BEFORE signing any contract/agreement check the following, including, but not limited to:

  • Research the brand of panels, inverter, and battery storage; are they reputable? Shonky brands really do exist.
  • If the panels have a German sounding name, where are the products actually made? A door knocker’s favourite trick is selling ‘German’ panels which are anything but German.
  • Read the supplier’s policy on repairs. If they claim you have to bear any cost of claiming a warranty or have other tricky warranty caveats they may well be breaching Australian Consumer Law before they’ve even sold anything.
  • Make sure you understand if you are purchasing or leasing the solar panels.
  • Make sure they disclose any rebates included in the pricing.
  • Read the terms and conditions of the offer.
  • Read the warranties of the offer.
  • Is there a ‘cooling off period’ notification included in the contract/ agreement, which clearly provides the organisation’s name and contact information (not a post office box number).
  • How much is the deposit, and when is it required. No payments are to occur during the ‘cooling off period’.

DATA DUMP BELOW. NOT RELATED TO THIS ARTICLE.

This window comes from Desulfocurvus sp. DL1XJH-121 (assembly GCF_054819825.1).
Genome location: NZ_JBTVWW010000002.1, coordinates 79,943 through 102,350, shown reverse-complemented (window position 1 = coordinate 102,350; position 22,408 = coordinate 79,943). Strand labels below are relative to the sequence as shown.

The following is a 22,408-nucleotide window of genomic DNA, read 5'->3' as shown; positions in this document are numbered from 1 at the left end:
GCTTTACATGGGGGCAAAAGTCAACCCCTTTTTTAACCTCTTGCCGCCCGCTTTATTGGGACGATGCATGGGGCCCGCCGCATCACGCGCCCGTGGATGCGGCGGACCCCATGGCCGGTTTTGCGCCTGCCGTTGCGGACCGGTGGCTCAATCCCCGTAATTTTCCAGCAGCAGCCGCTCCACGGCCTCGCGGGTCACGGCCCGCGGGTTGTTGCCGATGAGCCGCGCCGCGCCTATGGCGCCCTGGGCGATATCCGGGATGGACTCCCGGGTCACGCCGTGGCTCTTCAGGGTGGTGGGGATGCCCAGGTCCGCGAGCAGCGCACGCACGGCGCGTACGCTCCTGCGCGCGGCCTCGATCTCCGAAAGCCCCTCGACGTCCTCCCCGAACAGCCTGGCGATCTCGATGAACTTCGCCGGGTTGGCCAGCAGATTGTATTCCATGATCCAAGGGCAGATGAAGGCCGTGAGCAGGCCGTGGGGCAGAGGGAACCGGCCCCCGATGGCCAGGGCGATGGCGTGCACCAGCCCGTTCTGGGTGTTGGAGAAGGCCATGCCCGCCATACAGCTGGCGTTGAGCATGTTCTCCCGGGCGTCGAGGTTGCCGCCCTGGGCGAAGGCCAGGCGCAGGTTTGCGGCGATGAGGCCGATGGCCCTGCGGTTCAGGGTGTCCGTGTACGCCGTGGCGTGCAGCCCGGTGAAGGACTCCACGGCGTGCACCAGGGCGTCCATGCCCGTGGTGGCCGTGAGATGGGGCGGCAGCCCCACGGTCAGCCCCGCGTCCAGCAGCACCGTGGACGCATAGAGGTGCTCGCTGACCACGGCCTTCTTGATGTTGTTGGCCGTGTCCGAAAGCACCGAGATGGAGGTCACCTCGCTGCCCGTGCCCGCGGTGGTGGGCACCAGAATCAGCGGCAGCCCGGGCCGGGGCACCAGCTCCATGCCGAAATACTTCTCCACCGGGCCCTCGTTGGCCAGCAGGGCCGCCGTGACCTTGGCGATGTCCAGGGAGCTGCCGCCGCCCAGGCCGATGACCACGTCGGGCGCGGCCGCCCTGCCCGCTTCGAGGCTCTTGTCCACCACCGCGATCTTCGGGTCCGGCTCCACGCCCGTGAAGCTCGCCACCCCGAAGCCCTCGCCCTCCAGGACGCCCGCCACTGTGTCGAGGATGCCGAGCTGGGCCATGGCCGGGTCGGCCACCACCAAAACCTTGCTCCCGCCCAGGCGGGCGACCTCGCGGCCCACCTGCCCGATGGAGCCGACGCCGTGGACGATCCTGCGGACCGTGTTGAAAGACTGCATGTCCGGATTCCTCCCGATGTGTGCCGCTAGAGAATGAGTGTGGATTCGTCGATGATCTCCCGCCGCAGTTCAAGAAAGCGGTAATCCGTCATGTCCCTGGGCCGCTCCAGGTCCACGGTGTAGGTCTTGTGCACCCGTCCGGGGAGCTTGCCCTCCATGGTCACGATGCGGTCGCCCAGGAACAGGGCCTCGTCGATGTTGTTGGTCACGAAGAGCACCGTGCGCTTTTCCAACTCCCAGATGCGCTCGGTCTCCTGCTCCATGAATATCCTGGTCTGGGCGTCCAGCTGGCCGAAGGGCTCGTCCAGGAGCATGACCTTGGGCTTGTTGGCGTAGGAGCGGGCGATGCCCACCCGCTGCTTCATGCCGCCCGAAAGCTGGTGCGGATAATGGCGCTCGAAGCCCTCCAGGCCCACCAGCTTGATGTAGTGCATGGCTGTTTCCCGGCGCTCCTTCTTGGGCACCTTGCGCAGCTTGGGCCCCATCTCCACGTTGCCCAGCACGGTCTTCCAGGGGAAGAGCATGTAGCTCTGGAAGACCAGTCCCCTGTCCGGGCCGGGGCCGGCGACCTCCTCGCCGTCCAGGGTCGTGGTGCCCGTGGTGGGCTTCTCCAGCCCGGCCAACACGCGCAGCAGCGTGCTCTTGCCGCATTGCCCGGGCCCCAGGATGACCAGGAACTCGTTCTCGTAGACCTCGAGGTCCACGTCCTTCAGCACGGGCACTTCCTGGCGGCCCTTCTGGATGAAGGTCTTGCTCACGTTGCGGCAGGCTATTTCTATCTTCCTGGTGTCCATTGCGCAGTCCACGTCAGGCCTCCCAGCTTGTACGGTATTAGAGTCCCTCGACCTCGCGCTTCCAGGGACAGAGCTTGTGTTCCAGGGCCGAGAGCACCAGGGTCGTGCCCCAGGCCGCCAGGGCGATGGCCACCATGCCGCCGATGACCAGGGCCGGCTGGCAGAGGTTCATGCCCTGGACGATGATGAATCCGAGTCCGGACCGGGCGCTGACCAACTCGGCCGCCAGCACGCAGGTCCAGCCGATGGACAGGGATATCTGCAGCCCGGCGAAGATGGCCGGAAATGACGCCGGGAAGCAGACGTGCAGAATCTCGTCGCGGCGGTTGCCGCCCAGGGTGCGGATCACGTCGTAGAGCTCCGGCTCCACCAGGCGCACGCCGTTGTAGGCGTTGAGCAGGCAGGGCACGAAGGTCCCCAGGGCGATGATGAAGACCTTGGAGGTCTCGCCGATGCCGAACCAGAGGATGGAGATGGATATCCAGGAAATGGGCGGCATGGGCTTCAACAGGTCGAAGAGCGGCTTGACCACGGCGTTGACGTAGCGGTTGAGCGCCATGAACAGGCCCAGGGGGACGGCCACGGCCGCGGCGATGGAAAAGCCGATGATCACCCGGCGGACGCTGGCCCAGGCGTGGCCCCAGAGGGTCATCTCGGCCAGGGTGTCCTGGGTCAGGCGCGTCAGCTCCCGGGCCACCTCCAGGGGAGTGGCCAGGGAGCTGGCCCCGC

• What is the total price payable, and how is this calculated.
  • When is the installation date, and their policy if this date is not met. There are strict laws about supplying goods within the cooling off period, check your State/Territory’s specific laws.
  • Ask the company to guide you on how best to reduce your energy consumption, which could possibly reduce the size of your solar system requirements. Otherwise, ask how best to change your energy consumption behaviour to get the best results from your system. A company willing, and able to do this would be a good indication to me of the virtues instilled in the company.

REMEMBER – If you have signed an agreement and feel as though you signed under pressure, are not happy with how the salesperson behaved, have doubts about the contract/agreement or simply changed your mind then check the above table, read the appropriate link or ring your State/Territory’s Consumer Protection Agency for advice. After all, these laws are in place to protect you from high-pressured selling strategies.

I do want to finish by saying how important it is to allow yourself time to process an offer provided by a door-to-door salesperson. You have the right to obtain other quotes, regardless of the protest by the salesperson. You also have an opportunity to terminate a contract/agreement if you have been unfortunate enough to have signed under coercion or a convincing sales pitch. If I have scared you into thinking you will say yes even if your brain says no to door-to-door sales then familiarise yourself with your rights pertaining to door-to-door salespeople before they come a-knockin’. If all else fails, download a printable ‘Do Not Knock’ sign place it in a prominent location, and the sign will say NO for you!

About Mel Glew

Melinda runs the company Energy Management Consultancy located in Cape Paterson. She has a Science Degree in Sustainable Energy Management. She is intrigued by the innovation of clean energy technologies in the industry, and is glad to be a part of this progressive field.

Comments